Director of product Fidji Simo introduced Facebook Journalism Project in a Newsroom post, saying that the initiative has three objectives: collaborative development of news products for the social network, training and tools for journalists and training and tools for users.
Simo introduced Facebook Journalism Project as follows:
Facebook is a new kind of platform, and we want to do our part to enable people to have meaningful conversations, to be informed and to be connected to each other. We know that our community values sharing and discussing ideas and news, and as a part of our service, we care a great deal about making sure that a healthy news ecosystem and journalism can thrive.
That’s why today we’re announcing a new program to establish stronger ties between Facebook and the news industry. We will be collaborating with news organizations to develop products, learning from journalists about ways we can be a better partner and working with publishers and educators on how we can equip people with the knowledge they need to be informed readers in the digital age.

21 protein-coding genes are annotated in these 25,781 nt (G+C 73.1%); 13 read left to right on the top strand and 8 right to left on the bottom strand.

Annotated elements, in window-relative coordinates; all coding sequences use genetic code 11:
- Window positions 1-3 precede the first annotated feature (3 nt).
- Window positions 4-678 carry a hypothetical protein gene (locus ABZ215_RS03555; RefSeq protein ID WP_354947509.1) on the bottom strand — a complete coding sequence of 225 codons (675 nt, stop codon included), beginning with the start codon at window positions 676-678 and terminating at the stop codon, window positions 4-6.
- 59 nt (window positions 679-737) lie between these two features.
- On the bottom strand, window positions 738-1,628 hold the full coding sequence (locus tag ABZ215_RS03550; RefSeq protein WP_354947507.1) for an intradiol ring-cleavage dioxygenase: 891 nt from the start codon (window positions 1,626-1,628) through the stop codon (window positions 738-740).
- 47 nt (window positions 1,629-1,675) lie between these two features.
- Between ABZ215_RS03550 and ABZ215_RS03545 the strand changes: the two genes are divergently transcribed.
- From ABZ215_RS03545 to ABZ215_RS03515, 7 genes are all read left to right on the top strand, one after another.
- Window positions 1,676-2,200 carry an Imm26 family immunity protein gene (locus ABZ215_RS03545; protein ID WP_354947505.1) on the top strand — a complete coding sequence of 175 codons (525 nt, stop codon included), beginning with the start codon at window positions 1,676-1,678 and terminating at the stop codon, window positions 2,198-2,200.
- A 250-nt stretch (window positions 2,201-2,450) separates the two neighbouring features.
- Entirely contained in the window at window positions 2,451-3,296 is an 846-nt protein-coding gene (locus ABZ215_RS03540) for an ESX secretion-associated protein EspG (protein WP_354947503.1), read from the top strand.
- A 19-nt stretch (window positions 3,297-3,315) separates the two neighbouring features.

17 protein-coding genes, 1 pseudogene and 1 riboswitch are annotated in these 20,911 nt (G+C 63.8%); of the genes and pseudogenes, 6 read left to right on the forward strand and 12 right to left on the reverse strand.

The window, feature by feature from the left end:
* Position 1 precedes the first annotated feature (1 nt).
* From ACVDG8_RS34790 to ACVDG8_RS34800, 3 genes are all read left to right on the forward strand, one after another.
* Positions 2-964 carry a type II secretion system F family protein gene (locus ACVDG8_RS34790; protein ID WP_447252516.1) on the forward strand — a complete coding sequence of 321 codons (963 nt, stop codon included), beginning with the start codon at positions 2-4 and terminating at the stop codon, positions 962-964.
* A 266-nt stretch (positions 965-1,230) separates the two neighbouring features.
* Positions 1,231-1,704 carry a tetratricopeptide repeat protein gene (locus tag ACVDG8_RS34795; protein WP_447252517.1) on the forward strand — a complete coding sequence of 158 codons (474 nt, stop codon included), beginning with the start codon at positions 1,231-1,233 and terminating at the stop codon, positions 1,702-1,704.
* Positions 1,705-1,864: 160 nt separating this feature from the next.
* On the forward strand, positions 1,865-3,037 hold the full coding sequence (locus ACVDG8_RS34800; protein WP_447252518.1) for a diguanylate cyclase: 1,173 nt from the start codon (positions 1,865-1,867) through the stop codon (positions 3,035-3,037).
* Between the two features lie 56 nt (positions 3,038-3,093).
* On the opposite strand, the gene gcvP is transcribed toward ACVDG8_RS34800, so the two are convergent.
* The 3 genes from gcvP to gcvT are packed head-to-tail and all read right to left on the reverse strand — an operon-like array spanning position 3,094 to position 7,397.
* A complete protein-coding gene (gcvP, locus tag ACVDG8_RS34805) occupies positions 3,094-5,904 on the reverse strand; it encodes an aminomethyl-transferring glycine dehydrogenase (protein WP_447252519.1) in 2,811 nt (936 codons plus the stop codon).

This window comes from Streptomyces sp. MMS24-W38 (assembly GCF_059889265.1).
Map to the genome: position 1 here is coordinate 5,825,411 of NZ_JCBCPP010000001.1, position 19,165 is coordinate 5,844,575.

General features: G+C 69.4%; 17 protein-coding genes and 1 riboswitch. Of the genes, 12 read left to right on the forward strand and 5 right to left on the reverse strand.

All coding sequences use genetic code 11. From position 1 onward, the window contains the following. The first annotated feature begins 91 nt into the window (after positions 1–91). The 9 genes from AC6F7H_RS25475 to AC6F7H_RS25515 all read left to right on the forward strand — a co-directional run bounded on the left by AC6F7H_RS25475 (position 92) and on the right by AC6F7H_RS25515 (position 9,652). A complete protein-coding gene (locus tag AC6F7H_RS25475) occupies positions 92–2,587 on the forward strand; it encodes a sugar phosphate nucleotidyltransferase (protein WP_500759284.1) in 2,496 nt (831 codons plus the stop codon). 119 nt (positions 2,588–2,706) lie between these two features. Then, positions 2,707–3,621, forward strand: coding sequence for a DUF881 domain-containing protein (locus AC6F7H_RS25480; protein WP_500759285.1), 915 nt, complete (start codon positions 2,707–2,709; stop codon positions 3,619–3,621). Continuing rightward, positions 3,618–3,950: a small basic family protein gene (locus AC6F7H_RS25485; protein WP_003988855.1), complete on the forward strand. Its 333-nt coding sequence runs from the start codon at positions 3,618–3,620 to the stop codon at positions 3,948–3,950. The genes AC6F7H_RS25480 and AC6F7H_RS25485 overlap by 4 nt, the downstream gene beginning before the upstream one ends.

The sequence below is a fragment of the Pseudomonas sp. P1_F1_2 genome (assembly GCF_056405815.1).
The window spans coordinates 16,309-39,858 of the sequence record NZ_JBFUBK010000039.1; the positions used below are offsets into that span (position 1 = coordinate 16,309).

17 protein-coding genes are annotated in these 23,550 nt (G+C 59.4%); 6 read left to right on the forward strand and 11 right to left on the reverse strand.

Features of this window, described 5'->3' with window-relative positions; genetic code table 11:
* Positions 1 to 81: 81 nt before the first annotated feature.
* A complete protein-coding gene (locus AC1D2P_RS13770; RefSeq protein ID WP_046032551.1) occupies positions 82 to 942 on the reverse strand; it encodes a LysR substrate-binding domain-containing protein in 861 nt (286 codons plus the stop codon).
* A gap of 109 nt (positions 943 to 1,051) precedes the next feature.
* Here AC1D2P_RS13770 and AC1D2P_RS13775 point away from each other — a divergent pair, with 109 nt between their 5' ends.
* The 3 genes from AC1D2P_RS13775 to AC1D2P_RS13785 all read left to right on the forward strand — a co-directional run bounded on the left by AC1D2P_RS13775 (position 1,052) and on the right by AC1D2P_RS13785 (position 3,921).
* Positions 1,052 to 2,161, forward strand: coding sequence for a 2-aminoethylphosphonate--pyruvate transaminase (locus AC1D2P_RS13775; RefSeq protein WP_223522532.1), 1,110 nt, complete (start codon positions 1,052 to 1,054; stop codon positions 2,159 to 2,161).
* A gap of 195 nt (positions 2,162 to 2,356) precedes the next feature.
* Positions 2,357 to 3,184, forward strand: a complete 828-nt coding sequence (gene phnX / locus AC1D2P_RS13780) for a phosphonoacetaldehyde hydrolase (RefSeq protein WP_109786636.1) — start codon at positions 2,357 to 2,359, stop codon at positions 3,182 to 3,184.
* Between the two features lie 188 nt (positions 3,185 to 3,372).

Simo wrote that collaborative development of news products will include new storytelling formats, a greater emphasis on local news and emerging business models, and the social network will host hackathons and regular meetings with publishing partners. Highlights follow:
While we’ve worked with our news partners on this in the past, as part of the Facebook Journalism Project we’ll begin an even deeper collaboration with news organizations across the spectrum, connecting our product and engineering teams so that we can build together from the early stages of the product development process.
We want to work with partners to
Rare and, as it turns out, short-lived playoff appearances for the Miami Dolphins and Oakland Raiders led those two National Football League clubs to the top spots in growth on Facebook and Twitter, respectively, during weeks 16 through 18 of the season.